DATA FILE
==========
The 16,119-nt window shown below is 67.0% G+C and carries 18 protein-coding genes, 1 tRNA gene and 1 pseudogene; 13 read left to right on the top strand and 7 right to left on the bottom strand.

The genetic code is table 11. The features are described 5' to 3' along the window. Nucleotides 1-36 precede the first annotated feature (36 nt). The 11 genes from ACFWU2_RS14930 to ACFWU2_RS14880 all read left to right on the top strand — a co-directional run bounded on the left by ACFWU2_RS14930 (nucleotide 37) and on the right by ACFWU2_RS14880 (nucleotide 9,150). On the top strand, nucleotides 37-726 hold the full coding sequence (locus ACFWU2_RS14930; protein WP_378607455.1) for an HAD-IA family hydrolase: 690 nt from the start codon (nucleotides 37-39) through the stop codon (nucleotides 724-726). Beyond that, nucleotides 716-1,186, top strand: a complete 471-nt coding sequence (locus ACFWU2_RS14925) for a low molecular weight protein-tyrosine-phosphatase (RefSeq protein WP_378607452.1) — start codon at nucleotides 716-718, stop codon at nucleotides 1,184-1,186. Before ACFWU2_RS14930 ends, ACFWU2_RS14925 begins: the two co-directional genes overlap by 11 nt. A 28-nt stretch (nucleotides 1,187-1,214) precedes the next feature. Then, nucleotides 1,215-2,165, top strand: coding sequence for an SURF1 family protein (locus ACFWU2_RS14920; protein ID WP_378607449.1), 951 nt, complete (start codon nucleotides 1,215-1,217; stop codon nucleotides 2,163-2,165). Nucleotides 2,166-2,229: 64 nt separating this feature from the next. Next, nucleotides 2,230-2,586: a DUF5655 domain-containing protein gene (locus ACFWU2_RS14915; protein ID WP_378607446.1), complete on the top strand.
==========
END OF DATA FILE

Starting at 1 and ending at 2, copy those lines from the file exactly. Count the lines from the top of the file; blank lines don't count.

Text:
The 16,119-nt window shown below is 67.0% G+C and carries 18 protein-coding genes, 1 tRNA gene and 1 pseudogene; 13 read left to right on the top strand and 7 right to left on the bottom strand.

The genetic code is table 11. The features are described 5' to 3' along the window. Nucleotides 1-36 precede the first annotated feature (36 nt). The 11 genes from ACFWU2_RS14930 to ACFWU2_RS14880 all read left to right on the top strand — a co-directional run bounded on the left by ACFWU2_RS14930 (nucleotide 37) and on the right by ACFWU2_RS14880 (nucleotide 9,150). On the top strand, nucleotides 37-726 hold the full coding sequence (locus ACFWU2_RS14930; protein WP_378607455.1) for an HAD-IA family hydrolase: 690 nt from the start codon (nucleotides 37-39) through the stop codon (nucleotides 724-726). Beyond that, nucleotides 716-1,186, top strand: a complete 471-nt coding sequence (locus ACFWU2_RS14925) for a low molecular weight protein-tyrosine-phosphatase (RefSeq protein WP_378607452.1) — start codon at nucleotides 716-718, stop codon at nucleotides 1,184-1,186. Before ACFWU2_RS14930 ends, ACFWU2_RS14925 begins: the two co-directional genes overlap by 11 nt. A 28-nt stretch (nucleotides 1,187-1,214) precedes the next feature. Then, nucleotides 1,215-2,165, top strand: coding sequence for an SURF1 family protein (locus ACFWU2_RS14920; protein ID WP_378607449.1), 951 nt, complete (start codon nucleotides 1,215-1,217; stop codon nucleotides 2,163-2,165). Nucleotides 2,166-2,229: 64 nt separating this feature from the next. Next, nucleotides 2,230-2,586: a DUF5655 domain-containing protein gene (locus ACFWU2_RS14915; protein ID WP_378607446.1), complete on the top strand.